SCMP Monday, July 9, 2001

Koizumi warns of pain

REUTERS in Tokyo

Japanese Prime Minister Junichiro Koizumi has vowed to push ahead with tough reforms to revive the world's second-biggest economy, telling his people that pain was inevitable - with or without change.
Old spendthrift policies that have helped to underpin growth - if only at a dead-slow pace - and ensured the Japanese are still among the richest people in the world even after an asset bubble burst a decade ago, were not the way to revive the economy, he said.
"Japan will be in dire straits if we do not press ahead with structural reforms," Mr Koizumi said.
"I do not think we can boost the economy by taking fiscal steps or issuing more government bonds. Instead, people will suffer even more because interest rates will rise and structural reforms will slow," he said.
He pulled no punches, stressing that his focus was on major surgery involving long-delayed and much-needed reforms and not applying salves that might prop up the faltering stock market.
He promised no quick fixes for an economy that was effectively in its fourth recession in less than 10 years after it shrank 0.2 per cent in the January to March quarter, and with government forecasts for the following quarter even worse.
Since sweeping to power in April on a grassroots desire for change in his conservative and long-ruling Liberal Democratic Party (LDP), Mr Koizumi has said he will tackle the mountain of bad loans held by banks that has been hanging over the economy for a decade. That vow, coupled with his promises to try to limit government debt issuance, is likely to put yet more pressure on economic growth - at least in the near term - and to swell unemployment.
The jobless level hit a record 4.9 per cent in May, even before Mr Koizumi's reforms start to bite and force debt-laden banks to shed soured loans, pushing deadbeat companies into bankruptcy.
Mr Koizumi stressed that rising joblessness should not be taken as a pretext to stop moving ahead with reforms.
"Do you think there will be fewer people out of jobs if we do not press ahead with reforms?" he said.
His remarks came a day after Finance Minister Masajuro Shiokawa pledged at a meeting of Group of Seven finance ministers in Rome to keep the flagging economy from contracting.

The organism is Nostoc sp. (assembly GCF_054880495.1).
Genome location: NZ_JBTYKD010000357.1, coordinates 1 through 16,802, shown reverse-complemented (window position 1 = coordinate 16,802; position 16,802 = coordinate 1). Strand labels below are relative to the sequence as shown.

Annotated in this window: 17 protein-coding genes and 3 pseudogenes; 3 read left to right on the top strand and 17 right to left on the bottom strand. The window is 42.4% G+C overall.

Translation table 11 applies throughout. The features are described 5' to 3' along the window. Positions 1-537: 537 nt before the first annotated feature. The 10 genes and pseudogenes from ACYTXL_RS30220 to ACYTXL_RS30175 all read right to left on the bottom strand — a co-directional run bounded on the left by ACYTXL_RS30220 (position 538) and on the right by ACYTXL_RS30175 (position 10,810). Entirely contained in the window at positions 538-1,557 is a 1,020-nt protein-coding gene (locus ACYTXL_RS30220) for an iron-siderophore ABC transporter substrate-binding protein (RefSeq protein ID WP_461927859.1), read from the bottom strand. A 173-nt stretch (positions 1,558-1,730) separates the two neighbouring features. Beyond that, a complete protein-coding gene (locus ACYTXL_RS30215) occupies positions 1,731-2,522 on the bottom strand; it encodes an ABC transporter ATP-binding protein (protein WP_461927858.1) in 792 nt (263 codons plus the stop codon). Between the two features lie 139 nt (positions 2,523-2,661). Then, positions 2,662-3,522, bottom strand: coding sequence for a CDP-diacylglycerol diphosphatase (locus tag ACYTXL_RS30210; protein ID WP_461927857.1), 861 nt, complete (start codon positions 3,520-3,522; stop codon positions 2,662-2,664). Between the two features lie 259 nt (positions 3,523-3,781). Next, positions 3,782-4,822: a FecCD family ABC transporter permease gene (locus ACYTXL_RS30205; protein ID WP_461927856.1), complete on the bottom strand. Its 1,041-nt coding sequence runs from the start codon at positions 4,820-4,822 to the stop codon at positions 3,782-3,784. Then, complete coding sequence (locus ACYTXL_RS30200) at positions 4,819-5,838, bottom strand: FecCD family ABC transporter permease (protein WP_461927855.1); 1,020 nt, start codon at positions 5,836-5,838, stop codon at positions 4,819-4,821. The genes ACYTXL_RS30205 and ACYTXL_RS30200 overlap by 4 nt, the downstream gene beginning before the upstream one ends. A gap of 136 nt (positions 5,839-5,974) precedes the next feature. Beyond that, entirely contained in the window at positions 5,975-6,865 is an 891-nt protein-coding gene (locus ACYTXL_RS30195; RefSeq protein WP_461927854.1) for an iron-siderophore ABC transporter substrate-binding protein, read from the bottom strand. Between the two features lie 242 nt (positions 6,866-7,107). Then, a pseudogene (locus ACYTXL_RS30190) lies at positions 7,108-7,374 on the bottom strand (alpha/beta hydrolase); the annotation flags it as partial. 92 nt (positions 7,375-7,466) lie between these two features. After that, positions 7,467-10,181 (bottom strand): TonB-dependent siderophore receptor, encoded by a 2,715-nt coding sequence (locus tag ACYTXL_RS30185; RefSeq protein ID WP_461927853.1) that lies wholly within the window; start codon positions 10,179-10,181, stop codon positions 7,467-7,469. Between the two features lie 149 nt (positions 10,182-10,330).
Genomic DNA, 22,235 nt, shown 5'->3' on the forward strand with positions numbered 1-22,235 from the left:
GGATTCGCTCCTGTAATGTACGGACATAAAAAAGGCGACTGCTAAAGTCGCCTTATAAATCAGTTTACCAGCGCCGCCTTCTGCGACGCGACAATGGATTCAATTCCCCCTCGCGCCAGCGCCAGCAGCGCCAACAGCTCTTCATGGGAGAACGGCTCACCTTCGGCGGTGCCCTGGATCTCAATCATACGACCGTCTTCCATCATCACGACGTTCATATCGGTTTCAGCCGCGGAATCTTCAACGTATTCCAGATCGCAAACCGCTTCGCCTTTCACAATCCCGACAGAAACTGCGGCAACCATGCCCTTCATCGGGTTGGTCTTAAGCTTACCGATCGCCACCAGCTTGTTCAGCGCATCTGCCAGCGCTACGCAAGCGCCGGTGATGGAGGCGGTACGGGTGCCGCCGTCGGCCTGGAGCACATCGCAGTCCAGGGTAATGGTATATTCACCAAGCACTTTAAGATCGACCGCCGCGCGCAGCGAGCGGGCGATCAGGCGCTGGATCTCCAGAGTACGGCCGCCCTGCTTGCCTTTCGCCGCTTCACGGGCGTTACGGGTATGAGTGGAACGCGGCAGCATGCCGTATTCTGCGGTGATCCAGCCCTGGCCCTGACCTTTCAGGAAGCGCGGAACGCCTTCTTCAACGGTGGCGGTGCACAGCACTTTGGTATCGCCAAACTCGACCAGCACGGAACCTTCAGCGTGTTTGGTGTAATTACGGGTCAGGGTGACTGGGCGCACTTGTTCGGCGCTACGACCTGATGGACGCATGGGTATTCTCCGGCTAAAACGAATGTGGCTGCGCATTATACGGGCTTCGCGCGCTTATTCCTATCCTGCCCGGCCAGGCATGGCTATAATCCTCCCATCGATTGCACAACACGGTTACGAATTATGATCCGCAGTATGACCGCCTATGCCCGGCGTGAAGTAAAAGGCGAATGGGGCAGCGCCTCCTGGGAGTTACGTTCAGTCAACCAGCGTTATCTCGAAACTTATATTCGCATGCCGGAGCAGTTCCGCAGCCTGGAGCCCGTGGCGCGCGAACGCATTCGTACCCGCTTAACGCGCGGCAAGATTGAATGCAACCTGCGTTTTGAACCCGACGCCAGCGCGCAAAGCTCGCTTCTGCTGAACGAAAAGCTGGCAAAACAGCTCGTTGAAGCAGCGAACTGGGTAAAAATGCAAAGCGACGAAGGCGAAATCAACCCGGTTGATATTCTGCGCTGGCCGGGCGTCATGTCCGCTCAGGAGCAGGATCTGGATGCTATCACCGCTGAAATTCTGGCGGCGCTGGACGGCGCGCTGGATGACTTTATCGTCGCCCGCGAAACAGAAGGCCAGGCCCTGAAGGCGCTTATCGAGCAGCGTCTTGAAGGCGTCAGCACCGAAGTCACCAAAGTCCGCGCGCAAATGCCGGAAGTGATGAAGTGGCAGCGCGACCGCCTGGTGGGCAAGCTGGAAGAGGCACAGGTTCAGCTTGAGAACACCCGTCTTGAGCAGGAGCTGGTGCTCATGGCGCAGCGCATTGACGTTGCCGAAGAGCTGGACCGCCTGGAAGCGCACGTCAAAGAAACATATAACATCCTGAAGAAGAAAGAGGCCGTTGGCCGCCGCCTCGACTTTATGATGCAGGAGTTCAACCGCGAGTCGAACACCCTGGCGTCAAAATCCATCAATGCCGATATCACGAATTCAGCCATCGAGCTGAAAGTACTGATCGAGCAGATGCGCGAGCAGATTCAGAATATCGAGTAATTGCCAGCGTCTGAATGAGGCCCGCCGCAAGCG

But Mr Koizumi said it was too early to start discussing a supplementary budget for the fiscal year to March next year while his administration was still working on reining in government spending.
But he did not entirely rule out another stimulus package.
"We can think about that in the autumn - considering various conditions," Mr Koizumi said.
Economists said he would probably prop up the economy with a sprinkling of extra deficit spending this year to prevent a public backlash that could dent his support and unravel his reform drive, with an announcement possible in September.
Mr Koizumi has pledged to limit the annual flood of new government bond issues to under 30 trillion yen (about HK$1.88 trillion) for the year from next April. He has sought fiscal discipline and structural reform rather than public spending to pump Japan's convalescing economy.
Grilled by opposition politicians about whether he really grasped the size of the bad-loan problem, Mr Koizumi was realistic: "I do understand that it is impossible to get rid of all existing bad loans within two to three years but we are working on reducing that," he said.
"I think it is a bit premature to say that the government does not have total grip on bad loans. What we are working on is the bigger issue of the economy."
In a government package released in April, Japan set a deadline for top banks to eliminate loans to borrowers in, or at risk of, bankruptcy - worth 11.7 trillion yen - in two years, or three years for new such loans. Some estimates placed the problem loans at banks at as much as 150 trillion yen.
The worries about banks have been a key factor in a prolonged stock market slump. Tokyo's benchmark Nikkei average is now down 15 per cent from its year-to-date high on May 7.

However, Mr Koizumi warned that Tokyo stock prices were poised to remain soggy for a while.